Personally, I find the actual decision confusing.  The entire decision of the Court can be read at  The full text of the Law is quoted at the beginning of the decision.  Interestingly, the Law does not use the key word “subordination” [підлеглості ]used by the Court later in its decision.  Rather, the Law provides in pertinent part as follows:  “A religious organization (association), which directly or as a constituent part [частина] of another religious organization (association) is included [входження] in the structure (is part of) a religious organization (association), the management center (management) of which is located outside the country in a state, which is recognized by law as having carried out military aggression against Ukraine and/or temporarily occupied part of the territory of Ukraine, is obliged to reflect the affiliation to the religious organization (association) outside of Ukraine, to which it is a part (of which it is a part), by necessarily reproducing in its name the full statutory name of such a religious organization (association) with the possible addition of the words "in Ukraine" and/or indicating its place in the structure of the foreign religious organization. The inclusion [Входження] of a religious organization (association) into the religious organization (association) specified in part seven of this article is determined in the presence of one [my emphasis] of these features: … 2) in the charter (regulations) of the foreign religious organization (association), the management center (management) of which is located outside Ukraine in a state recognized by law as having carried out military aggression against Ukraine and/or temporarily occupied part of the country's territory, contains instructions on the inclusion into its structure of a religious organization (association) operating on the territory of Ukraine, as well as on the right to adopt decisions on canonical and organizational issues, which are binding, by the statutory governing bodies of the specified foreign religious organization (association) for a religious organization (association) operating on the territory of Ukraine;…”  Applying this literal language of the statute, the mere fact that the charter of the Russian Church provides that the UOC is part of the Russian Church and provides that the UOC is bound by the decisions of the Bishops’ Council of the Russian Church is in itself enough to make the Law applicable to the UOC.  This would be true even in a hypothetical situation where it was totally clear that the UOC had in fact completely severed its relationship with the Russian Church and the Russian Church had simply refused to amend its own charter accordingly.  Because the literal language of the statute is so unreasonable, it appears that the Constitutional Court added completely on its own the requirement of “subordination” even though that word is not used anywhere in the statute.  Thus, the Court seems to require that the UOC be in fact subordinate to the Russian Church for the statute to be applicable.  Interestingly, there are reports that the Court was internally divided in its deliberations and that a draft decision had been earlier prepared by one judge finding the Law unconstitutional.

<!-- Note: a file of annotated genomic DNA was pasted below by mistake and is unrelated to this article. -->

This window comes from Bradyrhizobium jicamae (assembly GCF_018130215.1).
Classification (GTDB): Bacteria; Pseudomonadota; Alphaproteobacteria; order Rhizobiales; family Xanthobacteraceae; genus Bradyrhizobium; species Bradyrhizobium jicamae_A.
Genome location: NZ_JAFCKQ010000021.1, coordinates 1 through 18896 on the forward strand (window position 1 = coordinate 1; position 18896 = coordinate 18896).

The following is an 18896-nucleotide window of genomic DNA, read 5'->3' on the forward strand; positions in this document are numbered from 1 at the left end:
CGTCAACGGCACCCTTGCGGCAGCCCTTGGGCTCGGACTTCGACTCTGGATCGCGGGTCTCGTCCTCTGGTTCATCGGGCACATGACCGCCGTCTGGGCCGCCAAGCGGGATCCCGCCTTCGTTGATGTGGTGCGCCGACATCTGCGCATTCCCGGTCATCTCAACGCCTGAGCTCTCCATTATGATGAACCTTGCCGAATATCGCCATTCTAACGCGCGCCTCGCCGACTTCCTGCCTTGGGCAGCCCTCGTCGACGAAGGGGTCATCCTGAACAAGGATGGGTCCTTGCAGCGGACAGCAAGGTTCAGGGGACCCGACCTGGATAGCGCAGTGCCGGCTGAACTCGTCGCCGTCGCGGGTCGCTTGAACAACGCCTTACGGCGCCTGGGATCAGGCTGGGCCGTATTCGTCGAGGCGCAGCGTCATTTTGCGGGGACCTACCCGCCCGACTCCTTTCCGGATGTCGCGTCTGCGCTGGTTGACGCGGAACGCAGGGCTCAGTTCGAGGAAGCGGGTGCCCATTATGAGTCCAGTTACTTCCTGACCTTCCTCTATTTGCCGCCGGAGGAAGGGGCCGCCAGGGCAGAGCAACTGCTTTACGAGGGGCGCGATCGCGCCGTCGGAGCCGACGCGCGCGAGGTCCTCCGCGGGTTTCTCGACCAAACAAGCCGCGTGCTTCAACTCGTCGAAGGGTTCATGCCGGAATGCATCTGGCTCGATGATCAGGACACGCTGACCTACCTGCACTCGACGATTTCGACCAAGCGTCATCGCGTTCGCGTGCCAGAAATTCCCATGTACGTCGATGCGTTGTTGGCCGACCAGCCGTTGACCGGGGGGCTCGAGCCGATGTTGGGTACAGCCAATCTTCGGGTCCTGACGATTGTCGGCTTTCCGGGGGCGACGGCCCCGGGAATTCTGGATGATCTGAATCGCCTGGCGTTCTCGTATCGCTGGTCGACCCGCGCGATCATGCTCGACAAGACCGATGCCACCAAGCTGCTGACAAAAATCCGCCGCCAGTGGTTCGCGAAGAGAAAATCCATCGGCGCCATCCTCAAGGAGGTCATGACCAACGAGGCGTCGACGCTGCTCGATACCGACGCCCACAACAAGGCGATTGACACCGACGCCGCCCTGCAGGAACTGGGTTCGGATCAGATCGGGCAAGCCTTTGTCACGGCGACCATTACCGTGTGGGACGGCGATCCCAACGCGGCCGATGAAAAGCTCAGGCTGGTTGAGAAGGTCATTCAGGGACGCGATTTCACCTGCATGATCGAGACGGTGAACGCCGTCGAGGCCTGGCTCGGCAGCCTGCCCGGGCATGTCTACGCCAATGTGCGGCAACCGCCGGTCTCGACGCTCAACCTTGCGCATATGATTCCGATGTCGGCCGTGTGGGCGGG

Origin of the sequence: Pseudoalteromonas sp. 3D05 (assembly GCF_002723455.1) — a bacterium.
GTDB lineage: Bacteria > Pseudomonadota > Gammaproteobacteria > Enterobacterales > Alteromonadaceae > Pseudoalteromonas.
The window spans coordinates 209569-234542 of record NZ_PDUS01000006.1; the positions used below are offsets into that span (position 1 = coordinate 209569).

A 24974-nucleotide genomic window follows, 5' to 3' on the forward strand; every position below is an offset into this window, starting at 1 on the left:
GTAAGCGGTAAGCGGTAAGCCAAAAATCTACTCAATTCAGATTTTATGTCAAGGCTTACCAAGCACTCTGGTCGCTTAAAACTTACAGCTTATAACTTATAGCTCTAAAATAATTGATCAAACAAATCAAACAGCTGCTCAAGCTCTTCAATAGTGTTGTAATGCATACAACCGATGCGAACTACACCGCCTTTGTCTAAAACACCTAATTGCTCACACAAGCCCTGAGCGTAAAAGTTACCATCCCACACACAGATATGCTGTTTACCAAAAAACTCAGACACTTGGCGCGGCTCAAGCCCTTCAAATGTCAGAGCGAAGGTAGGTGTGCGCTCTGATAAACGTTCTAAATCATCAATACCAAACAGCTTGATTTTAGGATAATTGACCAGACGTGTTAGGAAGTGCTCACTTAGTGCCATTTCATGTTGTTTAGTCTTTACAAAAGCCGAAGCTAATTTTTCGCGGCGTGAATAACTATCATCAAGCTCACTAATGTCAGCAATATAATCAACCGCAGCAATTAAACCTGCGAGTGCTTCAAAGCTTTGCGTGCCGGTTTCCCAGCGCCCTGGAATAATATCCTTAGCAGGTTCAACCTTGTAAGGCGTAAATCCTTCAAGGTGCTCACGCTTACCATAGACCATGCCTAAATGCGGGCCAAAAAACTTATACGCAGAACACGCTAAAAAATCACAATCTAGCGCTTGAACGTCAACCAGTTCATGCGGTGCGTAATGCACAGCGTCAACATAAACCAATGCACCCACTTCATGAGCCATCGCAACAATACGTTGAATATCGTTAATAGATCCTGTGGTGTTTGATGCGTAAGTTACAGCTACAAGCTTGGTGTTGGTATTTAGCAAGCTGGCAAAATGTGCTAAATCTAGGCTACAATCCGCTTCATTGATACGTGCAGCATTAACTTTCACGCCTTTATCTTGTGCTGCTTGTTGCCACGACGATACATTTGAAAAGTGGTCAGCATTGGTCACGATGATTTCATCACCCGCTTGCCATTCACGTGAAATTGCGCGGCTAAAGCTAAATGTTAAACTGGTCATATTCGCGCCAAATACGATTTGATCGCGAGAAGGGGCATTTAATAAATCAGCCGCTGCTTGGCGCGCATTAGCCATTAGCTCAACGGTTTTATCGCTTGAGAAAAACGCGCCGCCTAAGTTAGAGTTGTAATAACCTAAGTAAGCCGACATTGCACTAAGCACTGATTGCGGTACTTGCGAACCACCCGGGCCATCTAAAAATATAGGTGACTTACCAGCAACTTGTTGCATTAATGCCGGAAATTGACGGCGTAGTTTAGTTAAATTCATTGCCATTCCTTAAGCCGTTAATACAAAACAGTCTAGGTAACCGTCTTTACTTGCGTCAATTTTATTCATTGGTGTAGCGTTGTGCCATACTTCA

The UOC has long been using the upper portion of the famous Kyiv-Pechersk Lavra, consisting of the Dormition Cathedral and the Refectory Church, pursuant to a lease with the state which runs to December 31, 2022.  Oleksandr Tkachenko, Minister for Culture and Information Policy, stated at the end of December: “We will recommend not to extend such an agreement [the lease for the Upper Lavra] in accordance with the presidential decree regarding the inspection of the state of use of the property of the Lavra.”  He added that religious services will not be allowed in the Upper Lavra until the inspection is complete and that a decision on the future use of the Upper Lavra will be made after the inspection.  With respect to the Lower Lavra, which is subject to a continuing lease which does not expire at the end of 2022, Tkachenko stated that its use by the UOC may continue during the time of the inspection.  As you may recall, the December 1 decision by Zelensky required the Cabinet of Ministers to “ensure that within two months, the existence of legal grounds and compliance with the conditions for religious organizations to use property located on the territory of the National Kyiv-Pechersk Historical and Cultural Reserve is checked.”  On December 29, the monks of the Lavra posted an open letter to Zelensky and others stating that legal ownership of the Lavra should be transferred to the UOC or at least the UOC should be given “permanent gratuitous use” of the Lavra.  In addition, the Legal Department of the UOC has released a statement arguing that existing legislation provides that the lease of state property expiring during the time of martial law is extended to four months after the end of martial law.   Presumably, all of this will be litigated in the courts.